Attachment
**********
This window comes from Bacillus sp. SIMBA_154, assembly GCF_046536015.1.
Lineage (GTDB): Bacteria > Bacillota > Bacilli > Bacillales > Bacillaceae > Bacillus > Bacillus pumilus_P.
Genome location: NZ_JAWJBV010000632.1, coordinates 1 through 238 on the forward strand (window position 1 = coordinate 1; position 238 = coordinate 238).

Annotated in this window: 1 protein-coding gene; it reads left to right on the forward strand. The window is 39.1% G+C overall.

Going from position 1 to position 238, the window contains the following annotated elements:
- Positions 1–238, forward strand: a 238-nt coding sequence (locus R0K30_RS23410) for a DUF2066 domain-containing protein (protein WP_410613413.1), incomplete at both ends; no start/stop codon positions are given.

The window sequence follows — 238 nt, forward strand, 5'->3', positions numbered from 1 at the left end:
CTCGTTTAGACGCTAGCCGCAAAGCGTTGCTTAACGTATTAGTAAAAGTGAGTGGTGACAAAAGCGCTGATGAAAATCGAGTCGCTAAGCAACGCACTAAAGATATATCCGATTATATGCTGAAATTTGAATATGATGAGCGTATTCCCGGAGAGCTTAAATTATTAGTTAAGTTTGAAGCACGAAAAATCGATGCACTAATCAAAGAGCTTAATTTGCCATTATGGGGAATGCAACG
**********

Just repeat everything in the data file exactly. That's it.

This window comes from Bacillus sp. SIMBA_154, assembly GCF_046536015.1.
Lineage (GTDB): Bacteria > Bacillota > Bacilli > Bacillales > Bacillaceae > Bacillus > Bacillus pumilus_P.
Genome location: NZ_JAWJBV010000632.1, coordinates 1 through 238 on the forward strand (window position 1 = coordinate 1; position 238 = coordinate 238).

Annotated in this window: 1 protein-coding gene; it reads left to right on the forward strand. The window is 39.1% G+C overall.

Going from position 1 to position 238, the window contains the following annotated elements:
- Positions 1–238, forward strand: a 238-nt coding sequence (locus R0K30_RS23410) for a DUF2066 domain-containing protein (protein WP_410613413.1), incomplete at both ends; no start/stop codon positions are given.

The window sequence follows — 238 nt, forward strand, 5'->3', positions numbered from 1 at the left end:
CTCGTTTAGACGCTAGCCGCAAAGCGTTGCTTAACGTATTAGTAAAAGTGAGTGGTGACAAAAGCGCTGATGAAAATCGAGTCGCTAAGCAACGCACTAAAGATATATCCGATTATATGCTGAAATTTGAATATGATGAGCGTATTCCCGGAGAGCTTAAATTATTAGTTAAGTTTGAAGCACGAAAAATCGATGCACTAATCAAAGAGCTTAATTTGCCATTATGGGGAATGCAACG